Review: A Thousand Naked Strangers

A thousand naked strangers

 KEVIN Hazzard was a reporter with a comfortable life. Then, Sept 11 happened, and he was suddenly thinking about "all the things I hadn't done."

Listening to his soldier friends recount life-and-death experiences of war, Hazzard suddenly felt that his world was too safe, too routine. He wanted to test himself and see if he could handle the pressure of facing death in the face.

So, he became a paramedic.

Hazzard quickly tells the reader that he didn't do so because he had the noble thirst to save humankind from suffering.

I'm unconvinced, however, and believe that some tiny form of altruism was involved -- why else sign up for a low-paying job where you're shoved into situations where you could either a) end up killed? b) end up killing someone. This is alarming and depressing, but through this memoir I discovered that an emergency medical technician gets paid a few dollars more an hour than someone working in a fast food restaurant in the United States!

In what he described as a "rash decision", Hazzard signed up for emergency medical training and immediately had serious doubts. But stuck with it, he did, driven by the desire to see whether he could hack this intense life. And with clammy hands and a pounding heart, he became the crucial link between a person and the hospital a few months later at the age of 26.

Just a day in the job, Hazzard quickly realised that the scenarios painted in the classroom was ideal. Real life was far messier, frightening and heart-breaking.


Hazzard experienced situations that would make your jaw drop. Collecting body parts strewn across a highway after a terrible road accident, evaluating a too-ripe corpse and wondering whether it'll "blow". Working on a patient while his patient's father watches TV, more concerned about his son's cigarette stash than his life.

These were situations where one would veer from celebrating humanity's great potential to losing hope that our species even deserved to even crawl out of the muck.

Hazzard worked for Atlanta's prominent imposing hospital, Grady, and in the worst areas of Atlanta, and no night is the same.

One reason this memoir was so effective was Hazzard didn't just highlight the uplifting moments where he saved people's lives. He also highlighted the corruption and politics that not just cause paramedics to be fired, but risked the lives of patients and paramedics too.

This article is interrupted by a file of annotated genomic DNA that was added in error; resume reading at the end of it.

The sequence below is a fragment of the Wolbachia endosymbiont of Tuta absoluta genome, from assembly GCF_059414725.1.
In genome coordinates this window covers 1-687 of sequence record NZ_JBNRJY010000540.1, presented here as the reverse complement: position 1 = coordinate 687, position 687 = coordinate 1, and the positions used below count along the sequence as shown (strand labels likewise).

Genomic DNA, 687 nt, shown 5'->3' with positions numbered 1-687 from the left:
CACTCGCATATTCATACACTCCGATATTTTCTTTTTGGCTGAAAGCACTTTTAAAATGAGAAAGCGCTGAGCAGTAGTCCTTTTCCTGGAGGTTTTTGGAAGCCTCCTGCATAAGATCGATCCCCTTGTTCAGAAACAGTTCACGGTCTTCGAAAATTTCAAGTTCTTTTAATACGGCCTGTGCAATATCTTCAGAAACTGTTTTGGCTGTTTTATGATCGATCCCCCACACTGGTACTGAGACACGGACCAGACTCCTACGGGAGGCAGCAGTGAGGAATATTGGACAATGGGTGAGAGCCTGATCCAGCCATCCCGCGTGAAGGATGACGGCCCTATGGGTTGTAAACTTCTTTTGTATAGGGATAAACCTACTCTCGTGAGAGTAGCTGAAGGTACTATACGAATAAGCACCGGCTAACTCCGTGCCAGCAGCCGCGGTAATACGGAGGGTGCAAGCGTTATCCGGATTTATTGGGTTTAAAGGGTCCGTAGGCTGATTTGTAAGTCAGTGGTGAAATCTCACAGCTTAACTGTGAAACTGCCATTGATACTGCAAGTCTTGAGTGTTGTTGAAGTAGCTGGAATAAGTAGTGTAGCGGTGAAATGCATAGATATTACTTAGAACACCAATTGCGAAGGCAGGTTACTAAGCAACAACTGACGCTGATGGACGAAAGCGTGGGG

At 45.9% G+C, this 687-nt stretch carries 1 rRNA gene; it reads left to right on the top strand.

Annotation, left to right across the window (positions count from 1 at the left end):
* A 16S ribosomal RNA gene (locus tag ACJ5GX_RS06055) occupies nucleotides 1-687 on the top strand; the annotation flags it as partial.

One's reaction to all this contributed to a medic being “a tourist” (just there to collect the pay), “true believer” (a medic who loves what he does) or “killer” (a medic so burnt out he no longer cares if his charges lived or died).

Hazzard has a way of writing a scene so that it comes alive. Example: "Marty trails, careful not to step on any of the maggots, all of them tiny squiggling urns, fat with the remains of a man not yet dead."

You can almost smell the scene.

Is it any wonder that the highs and lows of a paramedic's life comes alive? Hazzard combines his nose for the news, his great writing style and experience as a medic in one of the toughest neighbourhoods one can be a medic in and the result is this electrifying memoir.

One of the best memoirs I've read!


Disclaimer: I received an ARC copy from NetGalley

Review of Love Sick by Cory Martin

Love Sick by Cory Martin

At first, Cory Martin tried to brush off the unexplained pain and tingling in her body as the protests of a worn-out body. After all, how could she not be tired when she was leading the ultimate single girl's life?

Martin was 28 years old, beautiful and living her dream job writing scripts and tie-in novels for the hit television show The OC. Her life was a constant whirl of activity -- socially and career wise. Something has got to give.

Still, the nagging pain never went away. Reluctantly, Martin subjected herself to an MRI.

The results was devastating. A few days before being "yet another bridesmaid" for a friend, Martin received news that she could have Multiple Sclerosis, a devastating and incurable disease that could land her in a wheelchair one day.

Her immediate thought was, "Who's going to want to marry me now?"

Refusing to give in to a supposedly grim destiny, Martin threw herself into the dating game while going through painful procedures such as spinal taps and scanning her brain to discover whether she really had the disease, and if she did, how far it had progressed.